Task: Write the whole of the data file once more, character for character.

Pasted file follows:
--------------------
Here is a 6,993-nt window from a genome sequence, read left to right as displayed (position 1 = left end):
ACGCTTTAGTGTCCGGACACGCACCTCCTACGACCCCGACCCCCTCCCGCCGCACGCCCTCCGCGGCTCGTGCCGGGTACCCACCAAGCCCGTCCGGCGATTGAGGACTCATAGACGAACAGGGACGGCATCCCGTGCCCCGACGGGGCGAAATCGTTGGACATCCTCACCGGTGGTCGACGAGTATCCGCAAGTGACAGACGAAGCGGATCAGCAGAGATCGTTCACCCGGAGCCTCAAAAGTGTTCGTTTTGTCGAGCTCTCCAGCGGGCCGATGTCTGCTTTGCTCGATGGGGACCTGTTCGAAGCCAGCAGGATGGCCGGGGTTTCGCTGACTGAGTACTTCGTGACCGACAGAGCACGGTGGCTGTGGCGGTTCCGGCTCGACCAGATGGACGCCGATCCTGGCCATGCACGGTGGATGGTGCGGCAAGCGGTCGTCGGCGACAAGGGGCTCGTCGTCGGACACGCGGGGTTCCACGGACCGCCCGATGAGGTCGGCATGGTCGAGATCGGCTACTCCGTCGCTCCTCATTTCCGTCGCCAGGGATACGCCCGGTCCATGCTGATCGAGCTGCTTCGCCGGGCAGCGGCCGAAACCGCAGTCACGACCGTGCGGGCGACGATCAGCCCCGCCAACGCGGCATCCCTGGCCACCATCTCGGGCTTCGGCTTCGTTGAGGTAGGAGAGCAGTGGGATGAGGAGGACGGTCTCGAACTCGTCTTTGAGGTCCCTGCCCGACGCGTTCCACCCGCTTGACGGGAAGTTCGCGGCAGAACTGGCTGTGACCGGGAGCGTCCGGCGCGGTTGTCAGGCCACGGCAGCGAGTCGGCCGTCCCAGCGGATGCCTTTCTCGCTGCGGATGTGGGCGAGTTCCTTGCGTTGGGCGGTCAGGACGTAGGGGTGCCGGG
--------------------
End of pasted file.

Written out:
Here is a 6,993-nt window from a genome sequence, read left to right as displayed (position 1 = left end):
ACGCTTTAGTGTCCGGACACGCACCTCCTACGACCCCGACCCCCTCCCGCCGCACGCCCTCCGCGGCTCGTGCCGGGTACCCACCAAGCCCGTCCGGCGATTGAGGACTCATAGACGAACAGGGACGGCATCCCGTGCCCCGACGGGGCGAAATCGTTGGACATCCTCACCGGTGGTCGACGAGTATCCGCAAGTGACAGACGAAGCGGATCAGCAGAGATCGTTCACCCGGAGCCTCAAAAGTGTTCGTTTTGTCGAGCTCTCCAGCGGGCCGATGTCTGCTTTGCTCGATGGGGACCTGTTCGAAGCCAGCAGGATGGCCGGGGTTTCGCTGACTGAGTACTTCGTGACCGACAGAGCACGGTGGCTGTGGCGGTTCCGGCTCGACCAGATGGACGCCGATCCTGGCCATGCACGGTGGATGGTGCGGCAAGCGGTCGTCGGCGACAAGGGGCTCGTCGTCGGACACGCGGGGTTCCACGGACCGCCCGATGAGGTCGGCATGGTCGAGATCGGCTACTCCGTCGCTCCTCATTTCCGTCGCCAGGGATACGCCCGGTCCATGCTGATCGAGCTGCTTCGCCGGGCAGCGGCCGAAACCGCAGTCACGACCGTGCGGGCGACGATCAGCCCCGCCAACGCGGCATCCCTGGCCACCATCTCGGGCTTCGGCTTCGTTGAGGTAGGAGAGCAGTGGGATGAGGAGGACGGTCTCGAACTCGTCTTTGAGGTCCCTGCCCGACGCGTTCCACCCGCTTGACGGGAAGTTCGCGGCAGAACTGGCTGTGACCGGGAGCGTCCGGCGCGGTTGTCAGGCCACGGCAGCGAGTCGGCCGTCCCAGCGGATGCCTTTCTCGCTGCGGATGTGGGCGAGTTCCTTGCGTTGGGCGGTCAGGACGTAGGGGTGCCGGG